Border is a blurring line
There is no sign announcing Annunciation House. Unless a person knows differently, the old brick building in El Paso, Texas, almost looks abandoned.
The windows are covered. All the doors have been blocked except for one, which remains locked. But knock on the door and it will open wide to the smells of Mexican cooking and laughing voices of people speaking dialects of Spanish ranging from Northern Mexico to the remote corners of Central America.
In a residential neighborhood that is a 10-minute walk from the U.S. border, Annunciation House acts as a waystation for people who need to rest during their journeys from Mexico and other parts of Latin America to opportunities in the fields, hotels and restaurants to the north. The shelter runs on private donations from unnamed Catholic residents of El Paso.
From the window of the small chapel where the guests gather for mass, they can see the Mexican mountains that surround Juarez. From the dining room, they can see the skyscrapers of El Paso’s financial district.
After a few days of rest, the guests say goodbye and head for Missouri, Nebraska, California, Florida and Colorado — anywhere cheap labor is needed.
They risk their lives crossing a “closed” border, following the promise of work where employers are willing to hire them — places such as Steamboat Springs.
“The border is not thousands of miles away anymore,” said Peter Laufer, NBC News correspondent and author of “Wetback Nation.” “The border is in places like Bowling Green, Ky., and Steamboat Springs, Colo.
“Go into an Italian restaurant, and the cook is probably a Mexican. It is the reality we face. Whether you think it’s good or it’s bad, it doesn’t matter what you think. They are here.”
The economy on both sides of the border — high unemployment in Mexico and readily available seasonal jobs in the United States — keeps a steady flow of traffic moving north across the U.S.-Mexico border.
Guarding the border
Keeping illegal immigrants on their side of the border is like one man trying to hold up a crumbling dam.
The El Paso Sector of the U.S. Border Patrol is responsible for guarding 180 miles of land border and 109 miles of river border. About 1,200 agents cover the area, and an unprecedented addition of 240 agents is scheduled to join the patrol this fiscal year, said Border Patrol Public Affairs Officer Doug Mosier. As of April 26, the El Paso Sector of the Border Patrol had apprehended 67,000 illegal border crossers in 2005.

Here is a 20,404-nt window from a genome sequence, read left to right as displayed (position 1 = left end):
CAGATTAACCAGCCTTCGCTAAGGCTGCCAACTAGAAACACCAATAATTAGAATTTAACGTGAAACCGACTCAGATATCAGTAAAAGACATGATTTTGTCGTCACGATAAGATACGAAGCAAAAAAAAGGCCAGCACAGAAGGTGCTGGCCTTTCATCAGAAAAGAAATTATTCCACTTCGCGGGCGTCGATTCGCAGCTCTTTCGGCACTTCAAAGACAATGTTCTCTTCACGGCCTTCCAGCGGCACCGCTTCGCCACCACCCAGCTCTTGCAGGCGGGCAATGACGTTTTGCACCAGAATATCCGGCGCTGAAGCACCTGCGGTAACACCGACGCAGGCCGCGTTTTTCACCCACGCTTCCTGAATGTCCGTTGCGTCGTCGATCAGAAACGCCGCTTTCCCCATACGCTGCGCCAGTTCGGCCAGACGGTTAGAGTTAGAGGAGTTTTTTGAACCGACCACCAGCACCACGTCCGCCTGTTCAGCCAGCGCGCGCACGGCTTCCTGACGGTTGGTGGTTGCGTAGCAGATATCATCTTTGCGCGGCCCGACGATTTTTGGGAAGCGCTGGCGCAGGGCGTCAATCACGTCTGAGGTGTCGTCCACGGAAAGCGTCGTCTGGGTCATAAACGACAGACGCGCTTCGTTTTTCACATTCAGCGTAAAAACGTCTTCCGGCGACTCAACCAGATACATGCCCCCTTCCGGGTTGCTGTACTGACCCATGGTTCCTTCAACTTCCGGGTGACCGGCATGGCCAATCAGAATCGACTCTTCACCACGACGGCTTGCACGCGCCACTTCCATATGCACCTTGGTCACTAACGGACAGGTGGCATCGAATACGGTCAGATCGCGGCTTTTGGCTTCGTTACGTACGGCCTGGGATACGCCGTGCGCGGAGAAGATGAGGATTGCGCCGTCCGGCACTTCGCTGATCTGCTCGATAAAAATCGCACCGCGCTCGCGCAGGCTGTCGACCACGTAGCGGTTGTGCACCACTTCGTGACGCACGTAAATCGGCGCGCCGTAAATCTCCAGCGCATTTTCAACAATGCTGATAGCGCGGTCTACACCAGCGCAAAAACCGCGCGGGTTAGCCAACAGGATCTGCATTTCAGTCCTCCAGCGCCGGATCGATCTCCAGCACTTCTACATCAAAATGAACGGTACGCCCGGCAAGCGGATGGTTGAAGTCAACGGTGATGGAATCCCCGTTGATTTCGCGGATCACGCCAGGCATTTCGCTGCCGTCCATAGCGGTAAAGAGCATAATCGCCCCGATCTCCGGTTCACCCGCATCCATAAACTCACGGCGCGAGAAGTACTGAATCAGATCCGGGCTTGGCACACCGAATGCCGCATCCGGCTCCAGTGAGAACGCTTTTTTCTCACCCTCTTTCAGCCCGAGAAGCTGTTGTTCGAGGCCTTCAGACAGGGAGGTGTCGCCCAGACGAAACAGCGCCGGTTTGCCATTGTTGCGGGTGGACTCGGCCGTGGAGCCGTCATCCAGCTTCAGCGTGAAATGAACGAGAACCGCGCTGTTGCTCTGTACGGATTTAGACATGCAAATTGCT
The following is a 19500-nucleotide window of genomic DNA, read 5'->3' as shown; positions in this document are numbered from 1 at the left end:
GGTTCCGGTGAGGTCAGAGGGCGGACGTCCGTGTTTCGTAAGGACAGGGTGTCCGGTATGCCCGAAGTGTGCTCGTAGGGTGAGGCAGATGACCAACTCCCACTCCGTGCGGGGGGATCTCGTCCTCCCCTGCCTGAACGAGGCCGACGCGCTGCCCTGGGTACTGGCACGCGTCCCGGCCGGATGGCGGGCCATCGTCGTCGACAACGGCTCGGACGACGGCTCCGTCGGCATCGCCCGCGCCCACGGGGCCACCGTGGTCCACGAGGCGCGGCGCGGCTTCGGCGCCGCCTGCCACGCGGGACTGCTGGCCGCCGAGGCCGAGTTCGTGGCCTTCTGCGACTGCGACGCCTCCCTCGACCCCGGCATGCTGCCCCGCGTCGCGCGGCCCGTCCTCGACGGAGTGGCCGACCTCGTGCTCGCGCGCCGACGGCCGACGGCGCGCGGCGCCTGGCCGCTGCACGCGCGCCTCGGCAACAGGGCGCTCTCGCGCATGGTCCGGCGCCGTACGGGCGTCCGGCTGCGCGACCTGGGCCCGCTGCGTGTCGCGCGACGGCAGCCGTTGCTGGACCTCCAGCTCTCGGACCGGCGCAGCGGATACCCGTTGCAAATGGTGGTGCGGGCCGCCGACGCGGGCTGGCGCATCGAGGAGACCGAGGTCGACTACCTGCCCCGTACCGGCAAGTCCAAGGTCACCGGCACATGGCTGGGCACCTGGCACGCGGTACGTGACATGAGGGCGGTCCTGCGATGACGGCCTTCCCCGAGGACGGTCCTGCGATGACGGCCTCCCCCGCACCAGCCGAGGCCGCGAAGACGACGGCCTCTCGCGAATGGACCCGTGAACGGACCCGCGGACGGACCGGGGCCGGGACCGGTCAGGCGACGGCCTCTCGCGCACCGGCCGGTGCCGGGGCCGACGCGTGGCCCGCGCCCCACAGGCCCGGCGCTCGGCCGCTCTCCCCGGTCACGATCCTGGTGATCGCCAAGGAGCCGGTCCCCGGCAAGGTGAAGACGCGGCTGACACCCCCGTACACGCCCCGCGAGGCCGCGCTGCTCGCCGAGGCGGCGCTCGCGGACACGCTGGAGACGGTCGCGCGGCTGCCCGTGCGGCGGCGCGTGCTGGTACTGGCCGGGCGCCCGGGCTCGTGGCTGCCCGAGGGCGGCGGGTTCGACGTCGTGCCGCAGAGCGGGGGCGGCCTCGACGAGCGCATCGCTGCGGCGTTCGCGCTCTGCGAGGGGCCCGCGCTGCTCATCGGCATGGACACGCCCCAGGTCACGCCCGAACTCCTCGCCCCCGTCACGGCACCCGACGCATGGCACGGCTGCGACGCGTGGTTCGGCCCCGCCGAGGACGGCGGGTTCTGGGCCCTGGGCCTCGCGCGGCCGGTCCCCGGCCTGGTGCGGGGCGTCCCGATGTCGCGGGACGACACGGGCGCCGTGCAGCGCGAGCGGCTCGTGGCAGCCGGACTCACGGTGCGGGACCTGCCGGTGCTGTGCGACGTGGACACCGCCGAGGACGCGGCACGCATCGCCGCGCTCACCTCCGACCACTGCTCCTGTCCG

Senior Patrol Agent Elias Garcia understands why people try to sneak across the border, but he also knows that some drown trying and some die of dehydration and exposure in the desert. He knows that a country needs boundaries and that laws need to be obeyed.
Generations back, his family crossed from Mexico, he said, but they did it legally.
Garcia became a border patrolman later in life. He joined in his 30s after a life as a military brat and years in his early 20s spent moving from job to job in search of what he wanted to do with his life.
He’s been with the Border Patrol as a line agent for eight years. He talks about his job with pride. He sees himself, above all, as a lifesaver.
“When I approach a group in the desert, that’s when I’m doing my job,” he said, “because those people aren’t going to die today.”
People crossing the border are usually law-abiding citizens, he said, but “hunger forces you to do things you wouldn’t normally do. If their hopes are pinned on getting to the United States, it doesn’t matter how hard it can be.”
Politics of security
Since the passage of the 1996 Illegal Immigration Reform and Immigrant Responsibility Act, the U.S. Border Patrol has grown into the nation’s largest uniformed law enforcement agency, with 11,000 agents deployed along the 2,000-mile border.
Since Sept. 11, 2001, that number is growing. On Nov. 25, 2002, President Bush signed the Homeland Security Act. With it, the U.S. Border Patrol moved from its longtime position under Immigration and Naturalization Services to a new place under the umbrella of the Department of Homeland Security on March 1, 2003.
With the move, the Border Patrol has reaped the benefits of the country’s renewed interest in the border.
“We’ve always been the first line of defense, but now our job has really moved from immigration to stopping terrorism,” Public Affairs Officer Mosier said.
As part of the Department of Homeland Security’s antiterrorism efforts, the Border Patrol processing center in El Paso, where people await deportation — or “voluntary return” — was outfitted with an inkless fingerprinting station, digital cameras and a computer system that connects them to law enforcement agencies around the world.
Border Patrol agents are required to go through a rigorous 19-week academy designed to weed out the weak. Twenty percent to 30 percent of the trainees drop out before graduation, Mosier said. All Border Patrol agents are required to speak Spanish.
After eight years with the patrol, Garcia has a well-trained eye to spot which people are taking a stroll near the fence and which people are going to attempt a crossing.
“See that group sitting over there?” he said. “Look at that guy in the sleeveless shirt. He looks different from everyone else. Why is that? He’s probably the smuggler.”